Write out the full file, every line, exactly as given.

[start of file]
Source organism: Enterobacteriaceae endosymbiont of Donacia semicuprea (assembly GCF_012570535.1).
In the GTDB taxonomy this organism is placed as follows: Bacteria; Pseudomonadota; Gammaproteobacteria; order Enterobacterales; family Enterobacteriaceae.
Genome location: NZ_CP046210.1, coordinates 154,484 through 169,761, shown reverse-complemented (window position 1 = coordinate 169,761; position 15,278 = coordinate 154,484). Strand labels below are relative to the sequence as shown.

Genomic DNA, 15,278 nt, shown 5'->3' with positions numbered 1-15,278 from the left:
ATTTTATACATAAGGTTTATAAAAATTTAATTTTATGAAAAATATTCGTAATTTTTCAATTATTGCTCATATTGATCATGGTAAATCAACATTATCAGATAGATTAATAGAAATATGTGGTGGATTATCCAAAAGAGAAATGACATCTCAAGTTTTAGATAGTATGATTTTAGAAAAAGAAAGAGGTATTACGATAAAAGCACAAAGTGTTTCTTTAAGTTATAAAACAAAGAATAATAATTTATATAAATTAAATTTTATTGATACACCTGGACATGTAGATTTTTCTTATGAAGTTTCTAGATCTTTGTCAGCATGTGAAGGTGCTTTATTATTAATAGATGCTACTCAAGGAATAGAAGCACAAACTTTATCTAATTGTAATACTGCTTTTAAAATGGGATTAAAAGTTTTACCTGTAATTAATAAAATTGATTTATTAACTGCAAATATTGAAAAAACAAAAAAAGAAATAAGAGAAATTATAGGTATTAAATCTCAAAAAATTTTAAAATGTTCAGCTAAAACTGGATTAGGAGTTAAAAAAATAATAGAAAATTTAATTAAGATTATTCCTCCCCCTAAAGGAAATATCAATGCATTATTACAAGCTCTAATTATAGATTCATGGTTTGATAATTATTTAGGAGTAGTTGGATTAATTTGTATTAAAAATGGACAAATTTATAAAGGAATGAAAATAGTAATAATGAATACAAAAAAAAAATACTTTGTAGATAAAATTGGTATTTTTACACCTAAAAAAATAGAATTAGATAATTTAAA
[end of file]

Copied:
Source organism: Enterobacteriaceae endosymbiont of Donacia semicuprea (assembly GCF_012570535.1).
In the GTDB taxonomy this organism is placed as follows: Bacteria; Pseudomonadota; Gammaproteobacteria; order Enterobacterales; family Enterobacteriaceae.
Genome location: NZ_CP046210.1, coordinates 154,484 through 169,761, shown reverse-complemented (window position 1 = coordinate 169,761; position 15,278 = coordinate 154,484). Strand labels below are relative to the sequence as shown.

Genomic DNA, 15,278 nt, shown 5'->3' with positions numbered 1-15,278 from the left:
ATTTTATACATAAGGTTTATAAAAATTTAATTTTATGAAAAATATTCGTAATTTTTCAATTATTGCTCATATTGATCATGGTAAATCAACATTATCAGATAGATTAATAGAAATATGTGGTGGATTATCCAAAAGAGAAATGACATCTCAAGTTTTAGATAGTATGATTTTAGAAAAAGAAAGAGGTATTACGATAAAAGCACAAAGTGTTTCTTTAAGTTATAAAACAAAGAATAATAATTTATATAAATTAAATTTTATTGATACACCTGGACATGTAGATTTTTCTTATGAAGTTTCTAGATCTTTGTCAGCATGTGAAGGTGCTTTATTATTAATAGATGCTACTCAAGGAATAGAAGCACAAACTTTATCTAATTGTAATACTGCTTTTAAAATGGGATTAAAAGTTTTACCTGTAATTAATAAAATTGATTTATTAACTGCAAATATTGAAAAAACAAAAAAAGAAATAAGAGAAATTATAGGTATTAAATCTCAAAAAATTTTAAAATGTTCAGCTAAAACTGGATTAGGAGTTAAAAAAATAATAGAAAATTTAATTAAGATTATTCCTCCCCCTAAAGGAAATATCAATGCATTATTACAAGCTCTAATTATAGATTCATGGTTTGATAATTATTTAGGAGTAGTTGGATTAATTTGTATTAAAAATGGACAAATTTATAAAGGAATGAAAATAGTAATAATGAATACAAAAAAAAAATACTTTGTAGATAAAATTGGTATTTTTACACCTAAAAAAATAGAATTAGATAATTTAAA